The Telgi case is another big scam that rocked India. The fake stamp racket
involving Abdul Karim Telgi was exposed in 2000. The loss is estimated to be Rs
171.33 crore (Rs 1.71 billion), it was initially pegged to be Rs 30,000 crore (Rs
300 bilion), which was later clarified by the CBI as an exaggerated figure.
In 1994, Abdul Karim Telgi acquired a stamp paper license from the Indian
government and began printing fake stamp papers.Telgi bribed to get into the
government security press in Nashik and bought special machines to print fake
stamp papers.

Telgi's networked spread across 13 states involving 176 offices, 1,000 employees
and 123 bank accounts in 18 cities.

8. Virendra Rastogi

Virendra Rastogi chief executive of RBG Resources was charged with for deceiving
banks worldwide of an estimated $1 billion.

He was also involved in the duty-drawback scam to the tune of Rs 43 crore (Rs 430
milion) in India.
The CBI said that five companies, whose directors were the four Rastogi brothers
-- Subash, Virender, Ravinde and Narinder -- exported bicycle parts during 1995-96
to Russia and Hong Kong by heavily over invoicing the value of goods for claiming
excess duty draw back from customs.

9. The UTI Scam

Former UTI chairman P S Subramanyam and two executive directors -- M M Kapur and S
K Basu -- and a stockbroker Rakesh G Mehta, were arrested in connection with the
'UTI scam'.

UTI had purchased 40,000 shares of Cyberspace between September 25, 2000, and
September 25, 2000 for about Rs 3.33 crore (Rs 33.3 million) from Rakesh Mehta
when there were no buyers for the scrip. The market price was around Rs 830. The
CBI said it was the conspiracy of these four people which resulted in the loss of
Rs 32 crore (Rs 320 million).

Subramanyam, Kapur and Basu had changed their stance on an investment advice of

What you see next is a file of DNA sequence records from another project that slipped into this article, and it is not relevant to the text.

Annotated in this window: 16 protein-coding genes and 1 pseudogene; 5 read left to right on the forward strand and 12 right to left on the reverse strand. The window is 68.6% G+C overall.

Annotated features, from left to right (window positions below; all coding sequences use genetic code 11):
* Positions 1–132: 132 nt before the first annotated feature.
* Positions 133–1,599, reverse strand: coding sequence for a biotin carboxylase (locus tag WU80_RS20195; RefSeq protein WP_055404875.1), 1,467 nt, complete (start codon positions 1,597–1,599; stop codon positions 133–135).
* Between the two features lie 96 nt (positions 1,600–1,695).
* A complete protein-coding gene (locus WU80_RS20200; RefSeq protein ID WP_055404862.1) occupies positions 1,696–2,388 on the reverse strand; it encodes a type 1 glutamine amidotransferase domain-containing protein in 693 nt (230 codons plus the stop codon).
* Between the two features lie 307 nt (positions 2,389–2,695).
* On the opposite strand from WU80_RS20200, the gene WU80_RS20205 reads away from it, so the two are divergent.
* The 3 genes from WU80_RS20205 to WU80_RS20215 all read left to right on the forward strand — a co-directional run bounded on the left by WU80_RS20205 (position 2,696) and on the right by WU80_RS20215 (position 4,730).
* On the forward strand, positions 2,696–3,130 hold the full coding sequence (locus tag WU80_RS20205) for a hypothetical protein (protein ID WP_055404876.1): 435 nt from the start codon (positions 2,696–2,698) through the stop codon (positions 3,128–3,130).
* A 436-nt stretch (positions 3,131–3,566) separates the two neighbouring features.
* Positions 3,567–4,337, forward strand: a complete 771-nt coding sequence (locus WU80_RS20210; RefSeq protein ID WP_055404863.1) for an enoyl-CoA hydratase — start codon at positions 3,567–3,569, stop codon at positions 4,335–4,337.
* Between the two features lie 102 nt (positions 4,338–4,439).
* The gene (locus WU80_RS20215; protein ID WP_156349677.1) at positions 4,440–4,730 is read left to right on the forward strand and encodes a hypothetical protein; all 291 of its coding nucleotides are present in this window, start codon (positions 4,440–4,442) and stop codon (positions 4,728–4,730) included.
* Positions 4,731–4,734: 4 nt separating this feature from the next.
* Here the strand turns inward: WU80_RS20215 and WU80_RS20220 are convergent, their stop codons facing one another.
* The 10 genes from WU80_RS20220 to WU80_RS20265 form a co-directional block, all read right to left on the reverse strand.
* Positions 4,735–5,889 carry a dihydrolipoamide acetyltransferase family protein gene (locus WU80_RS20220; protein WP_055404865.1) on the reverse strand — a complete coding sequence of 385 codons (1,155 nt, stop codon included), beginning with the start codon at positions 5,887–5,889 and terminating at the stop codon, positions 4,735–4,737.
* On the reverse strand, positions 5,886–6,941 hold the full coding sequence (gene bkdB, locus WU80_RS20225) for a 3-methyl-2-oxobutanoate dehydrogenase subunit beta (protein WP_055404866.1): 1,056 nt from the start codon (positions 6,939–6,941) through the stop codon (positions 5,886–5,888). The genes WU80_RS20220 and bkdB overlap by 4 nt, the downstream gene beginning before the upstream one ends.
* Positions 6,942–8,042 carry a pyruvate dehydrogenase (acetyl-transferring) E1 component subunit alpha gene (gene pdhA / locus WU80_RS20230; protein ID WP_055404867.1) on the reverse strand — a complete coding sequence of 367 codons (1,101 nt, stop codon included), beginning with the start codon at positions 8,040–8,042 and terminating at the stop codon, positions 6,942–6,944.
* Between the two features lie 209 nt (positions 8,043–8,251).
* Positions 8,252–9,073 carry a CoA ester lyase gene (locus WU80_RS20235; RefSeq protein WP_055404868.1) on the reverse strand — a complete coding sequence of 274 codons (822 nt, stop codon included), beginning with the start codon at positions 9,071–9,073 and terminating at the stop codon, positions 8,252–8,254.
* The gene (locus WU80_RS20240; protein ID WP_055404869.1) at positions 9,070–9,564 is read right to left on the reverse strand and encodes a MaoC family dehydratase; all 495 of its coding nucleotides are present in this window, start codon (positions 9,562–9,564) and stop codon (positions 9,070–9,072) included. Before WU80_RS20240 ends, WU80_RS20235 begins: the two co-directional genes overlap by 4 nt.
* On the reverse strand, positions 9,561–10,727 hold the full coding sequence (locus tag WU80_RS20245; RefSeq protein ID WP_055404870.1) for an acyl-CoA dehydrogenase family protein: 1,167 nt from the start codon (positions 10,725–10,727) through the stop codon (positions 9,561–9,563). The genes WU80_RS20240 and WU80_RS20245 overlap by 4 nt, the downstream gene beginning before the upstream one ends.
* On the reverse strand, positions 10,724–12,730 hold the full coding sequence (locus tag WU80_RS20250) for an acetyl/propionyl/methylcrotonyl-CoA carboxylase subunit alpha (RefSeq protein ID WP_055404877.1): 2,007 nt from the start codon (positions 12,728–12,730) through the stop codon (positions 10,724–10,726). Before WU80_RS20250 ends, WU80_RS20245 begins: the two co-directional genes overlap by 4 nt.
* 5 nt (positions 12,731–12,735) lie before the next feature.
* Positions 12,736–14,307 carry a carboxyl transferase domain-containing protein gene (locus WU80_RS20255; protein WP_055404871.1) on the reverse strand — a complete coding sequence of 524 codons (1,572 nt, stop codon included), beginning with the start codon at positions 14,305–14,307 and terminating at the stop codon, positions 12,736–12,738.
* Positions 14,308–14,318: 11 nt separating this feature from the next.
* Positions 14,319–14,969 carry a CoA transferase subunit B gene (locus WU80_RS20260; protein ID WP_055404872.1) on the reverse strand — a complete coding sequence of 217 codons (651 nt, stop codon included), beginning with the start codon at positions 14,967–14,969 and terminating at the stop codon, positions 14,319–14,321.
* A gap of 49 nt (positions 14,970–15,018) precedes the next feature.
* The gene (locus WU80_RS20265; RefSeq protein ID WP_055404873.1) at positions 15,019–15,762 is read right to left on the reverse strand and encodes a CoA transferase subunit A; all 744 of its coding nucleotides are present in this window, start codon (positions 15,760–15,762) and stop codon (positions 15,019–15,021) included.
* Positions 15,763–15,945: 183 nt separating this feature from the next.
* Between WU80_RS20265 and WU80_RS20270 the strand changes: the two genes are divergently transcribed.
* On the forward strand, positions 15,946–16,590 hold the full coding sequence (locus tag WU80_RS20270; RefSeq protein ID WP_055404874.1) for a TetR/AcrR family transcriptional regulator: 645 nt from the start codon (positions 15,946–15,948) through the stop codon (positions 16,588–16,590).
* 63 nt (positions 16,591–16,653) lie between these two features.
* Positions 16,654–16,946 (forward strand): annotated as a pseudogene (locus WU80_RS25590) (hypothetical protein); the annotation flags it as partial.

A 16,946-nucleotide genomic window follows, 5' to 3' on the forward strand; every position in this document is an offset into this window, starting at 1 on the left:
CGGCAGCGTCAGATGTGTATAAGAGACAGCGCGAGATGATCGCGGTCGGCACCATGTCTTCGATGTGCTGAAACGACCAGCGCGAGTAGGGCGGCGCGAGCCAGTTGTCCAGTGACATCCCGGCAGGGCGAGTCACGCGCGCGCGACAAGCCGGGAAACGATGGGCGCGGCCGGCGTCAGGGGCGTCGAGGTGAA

the equities research cell of UTI. The promoter of Cyberspace Infosys, Arvind
Johari was arrested in connection with the case. The officals were paid Rs 50 lakh
(Rs 5 million) by Cyberspace to promote its shares.

He also received Rs 1.18 crore (Rs 11.8 million) from the company through a
circuitous route for possible rigging the Cyberspace counter.

10. Uday Goyal

Uday Goyal, managing director of Arrow Global Agrotech Ltd, was yet another
fraudster who cheated investors promising high returns through plantations.
Goyal conned investors to the tune of over Rs 210 crore (Rs 2.10 billion). He was
finally arrested.

The plantation scam was exposed when two investors filed a complaint when they
failed to get the promised returns.

Over 43,300 persons had fallen into Goyal's trap. Several criminal complaints were
filed with the Economic Offences Wing. The company's directors and their relatives
had misused the investors' money to buy properties. The High Court asked the
company to sell its properties and repay its investors.

Ok... while we are on a roll.. lets have one more in here!

11. Sanjay Agarwal

Home Trade had created waves with celebrity endorsements.
But Sanjay Agarwal's finance portal was just a veil to cover up his shady deals.
He swindled a whopping Rs 600 crore (Rs 6 billion) from more than 25 cooperative

The government securities (gilt) scam of 2001 was exposed when the Reserve Bank of
India checked the acounts of some cooperative banks following unusual activities
in the gilt market.

Co-operative banks and brokers acted in collusion in abid to make easy money at
the cost of the hard earned savings of millions of Indians. In this case, even the
Public Provident Fund (PPF) was affected.

A sum of about Rs 92 crore (Rs 920 million) was missing from the Seamen's
Provident Fund. Sanjay Agarwal, Ketan Sheth (a broker), Nandkishore Trivedi and
Baluchan Rai (a Hong Kong-based Non-Resident Indian) were behind the Home Trade